This volume revisits V.S. Naipaulís A House for Mr Biswas about 50 years after its first publication in the year 1961, and critiques what constitutes its abiding appeal. Fourteen leading scholars from across the globe posit seminal critical responses to this now nearly an iconic novel, noticing the deep focus it wields with consummate artistry on the seemingly trivial but arresting aspirations of a third-world journalist. They also revaluate issues and concerns such as the autobiographical mode of writing, the play of metaphor or metonymy, and the role of the theories of creolization vis-ŗ-vis this text. Each of the essays looks at the novel closely and each from an inimitably distinctive point of view. Together they make for an invaluable collection of fresh insights into Biswasdom and Naipaulia.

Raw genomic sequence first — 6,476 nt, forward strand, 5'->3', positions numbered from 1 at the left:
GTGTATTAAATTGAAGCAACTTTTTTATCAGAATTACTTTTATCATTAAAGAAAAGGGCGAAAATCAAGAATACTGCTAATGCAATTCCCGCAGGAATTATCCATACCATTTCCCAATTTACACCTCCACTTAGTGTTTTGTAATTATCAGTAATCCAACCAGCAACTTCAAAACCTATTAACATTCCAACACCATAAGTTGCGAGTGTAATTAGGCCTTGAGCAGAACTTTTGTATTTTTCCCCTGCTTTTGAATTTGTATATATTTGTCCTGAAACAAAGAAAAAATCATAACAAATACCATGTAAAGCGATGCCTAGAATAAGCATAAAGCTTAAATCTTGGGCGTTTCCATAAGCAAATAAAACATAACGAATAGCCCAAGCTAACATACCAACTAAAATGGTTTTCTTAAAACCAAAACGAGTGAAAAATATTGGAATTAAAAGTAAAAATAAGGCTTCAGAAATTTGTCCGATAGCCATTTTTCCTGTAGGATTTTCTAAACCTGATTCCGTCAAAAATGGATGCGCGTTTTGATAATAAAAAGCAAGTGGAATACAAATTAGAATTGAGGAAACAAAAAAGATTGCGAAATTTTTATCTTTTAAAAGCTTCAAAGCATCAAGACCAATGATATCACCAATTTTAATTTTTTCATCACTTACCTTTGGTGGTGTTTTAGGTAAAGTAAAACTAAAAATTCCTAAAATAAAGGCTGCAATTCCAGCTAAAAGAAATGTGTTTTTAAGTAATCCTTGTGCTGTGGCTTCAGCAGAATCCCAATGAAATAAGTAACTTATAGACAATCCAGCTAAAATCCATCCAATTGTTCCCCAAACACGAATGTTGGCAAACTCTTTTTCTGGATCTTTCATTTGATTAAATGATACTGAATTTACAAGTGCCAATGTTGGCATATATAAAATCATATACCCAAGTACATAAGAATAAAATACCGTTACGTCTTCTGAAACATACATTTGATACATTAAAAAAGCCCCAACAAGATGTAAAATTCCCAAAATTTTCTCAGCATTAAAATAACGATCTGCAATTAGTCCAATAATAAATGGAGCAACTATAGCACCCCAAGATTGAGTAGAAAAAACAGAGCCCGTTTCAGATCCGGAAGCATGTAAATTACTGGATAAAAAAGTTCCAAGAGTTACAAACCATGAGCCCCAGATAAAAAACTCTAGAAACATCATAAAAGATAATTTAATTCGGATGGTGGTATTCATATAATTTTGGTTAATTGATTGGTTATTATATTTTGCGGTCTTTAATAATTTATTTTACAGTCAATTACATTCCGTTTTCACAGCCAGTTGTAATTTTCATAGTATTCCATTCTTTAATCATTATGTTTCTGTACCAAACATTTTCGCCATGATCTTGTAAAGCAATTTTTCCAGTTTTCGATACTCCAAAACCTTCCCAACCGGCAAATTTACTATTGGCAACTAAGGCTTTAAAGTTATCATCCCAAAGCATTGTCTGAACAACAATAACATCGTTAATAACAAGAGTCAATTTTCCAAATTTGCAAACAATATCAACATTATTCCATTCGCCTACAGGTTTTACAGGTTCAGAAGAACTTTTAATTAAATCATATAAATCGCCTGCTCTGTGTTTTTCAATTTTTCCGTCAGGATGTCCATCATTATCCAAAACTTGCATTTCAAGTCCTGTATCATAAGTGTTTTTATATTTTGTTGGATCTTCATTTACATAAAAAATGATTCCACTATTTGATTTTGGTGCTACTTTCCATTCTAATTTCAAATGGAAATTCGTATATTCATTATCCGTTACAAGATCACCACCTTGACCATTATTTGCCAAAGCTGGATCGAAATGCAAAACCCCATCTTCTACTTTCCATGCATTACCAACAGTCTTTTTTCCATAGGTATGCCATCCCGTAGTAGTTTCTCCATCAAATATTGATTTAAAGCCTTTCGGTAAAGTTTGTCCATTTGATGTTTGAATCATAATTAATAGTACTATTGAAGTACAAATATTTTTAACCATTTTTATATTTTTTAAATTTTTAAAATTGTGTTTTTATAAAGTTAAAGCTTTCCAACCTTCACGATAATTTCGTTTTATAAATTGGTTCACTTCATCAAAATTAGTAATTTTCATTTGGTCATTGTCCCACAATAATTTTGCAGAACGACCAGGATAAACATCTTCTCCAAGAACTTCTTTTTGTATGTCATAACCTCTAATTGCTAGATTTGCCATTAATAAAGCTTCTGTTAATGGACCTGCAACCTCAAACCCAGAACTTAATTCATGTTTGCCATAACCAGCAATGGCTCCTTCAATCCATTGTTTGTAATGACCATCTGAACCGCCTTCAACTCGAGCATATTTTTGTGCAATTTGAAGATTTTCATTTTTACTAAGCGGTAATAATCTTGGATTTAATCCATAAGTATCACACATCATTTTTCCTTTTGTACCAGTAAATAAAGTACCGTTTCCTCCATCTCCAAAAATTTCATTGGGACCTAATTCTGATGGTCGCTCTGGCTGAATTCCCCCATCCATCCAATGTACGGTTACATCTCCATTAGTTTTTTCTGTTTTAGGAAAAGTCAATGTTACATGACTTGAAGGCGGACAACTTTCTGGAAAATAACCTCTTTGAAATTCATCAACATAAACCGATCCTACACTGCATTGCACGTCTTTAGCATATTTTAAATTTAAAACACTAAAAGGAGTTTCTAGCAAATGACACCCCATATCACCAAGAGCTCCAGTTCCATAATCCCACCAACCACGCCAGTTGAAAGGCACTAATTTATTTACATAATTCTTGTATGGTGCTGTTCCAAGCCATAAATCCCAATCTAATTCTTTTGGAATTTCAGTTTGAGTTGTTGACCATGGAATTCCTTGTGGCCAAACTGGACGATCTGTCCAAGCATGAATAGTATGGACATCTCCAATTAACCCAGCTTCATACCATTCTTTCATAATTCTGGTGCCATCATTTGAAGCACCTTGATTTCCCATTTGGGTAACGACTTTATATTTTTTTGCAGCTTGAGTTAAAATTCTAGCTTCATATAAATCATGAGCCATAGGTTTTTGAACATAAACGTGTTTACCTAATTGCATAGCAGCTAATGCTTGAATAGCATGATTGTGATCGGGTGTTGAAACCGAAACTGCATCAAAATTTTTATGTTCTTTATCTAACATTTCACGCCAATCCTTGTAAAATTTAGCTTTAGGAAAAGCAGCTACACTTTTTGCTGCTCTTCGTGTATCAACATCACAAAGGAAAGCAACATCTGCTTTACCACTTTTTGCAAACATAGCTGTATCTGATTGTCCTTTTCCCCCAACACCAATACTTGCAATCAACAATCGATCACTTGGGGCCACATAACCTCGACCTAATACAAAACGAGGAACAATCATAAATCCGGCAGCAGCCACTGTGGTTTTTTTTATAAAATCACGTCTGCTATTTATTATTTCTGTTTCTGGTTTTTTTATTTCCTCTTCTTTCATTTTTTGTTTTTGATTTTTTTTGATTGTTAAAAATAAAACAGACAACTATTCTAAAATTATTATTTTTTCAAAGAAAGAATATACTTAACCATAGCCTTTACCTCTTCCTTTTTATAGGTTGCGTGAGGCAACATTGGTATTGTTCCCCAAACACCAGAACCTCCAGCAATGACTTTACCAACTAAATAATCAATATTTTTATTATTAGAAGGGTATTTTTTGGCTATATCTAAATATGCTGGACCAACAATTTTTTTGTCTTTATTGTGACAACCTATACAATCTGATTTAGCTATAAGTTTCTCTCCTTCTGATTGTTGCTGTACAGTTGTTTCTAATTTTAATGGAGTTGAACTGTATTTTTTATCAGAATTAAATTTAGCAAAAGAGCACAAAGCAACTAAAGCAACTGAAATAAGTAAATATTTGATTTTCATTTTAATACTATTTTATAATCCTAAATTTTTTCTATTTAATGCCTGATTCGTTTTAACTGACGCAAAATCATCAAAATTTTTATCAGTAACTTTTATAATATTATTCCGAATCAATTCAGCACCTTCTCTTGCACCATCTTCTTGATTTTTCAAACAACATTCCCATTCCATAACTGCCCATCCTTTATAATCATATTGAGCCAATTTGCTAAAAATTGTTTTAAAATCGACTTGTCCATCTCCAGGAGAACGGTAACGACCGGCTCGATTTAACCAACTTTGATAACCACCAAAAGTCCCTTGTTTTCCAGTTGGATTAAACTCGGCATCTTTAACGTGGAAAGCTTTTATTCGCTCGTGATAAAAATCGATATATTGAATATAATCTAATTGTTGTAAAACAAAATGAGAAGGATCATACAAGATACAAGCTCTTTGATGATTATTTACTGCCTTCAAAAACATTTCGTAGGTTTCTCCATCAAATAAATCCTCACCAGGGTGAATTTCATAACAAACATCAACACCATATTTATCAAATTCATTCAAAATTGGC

Meenakshi Bharat teaches in the University of Delhi. She is a writer, translator, reviewer and critic. Her special interests include childrenís literature, womenís fiction and English studies ó areas which she has extensively researched. She was responsible for the India section in The Cambridge Book of Childrenís Literature. Apart from the various articles and reviews, her published books are:The Ultimate Colony (2003), Desert in Bloom: Indian Women Writers of Fiction in English (2004), Filming the Line of Control (2008), Rushdie the Novelist (2009),an edition of George Eliotís The Mill on the Flosstwo volumes of Indo-Australian short fiction entitledFear Factor: Terror Incognito,ed from Picador (India 2009, Australia, 2010) and Alien Shores, from Brass Monkey (Australia, 2012). A childrenís book, Little Elephant throws a Party is in the press.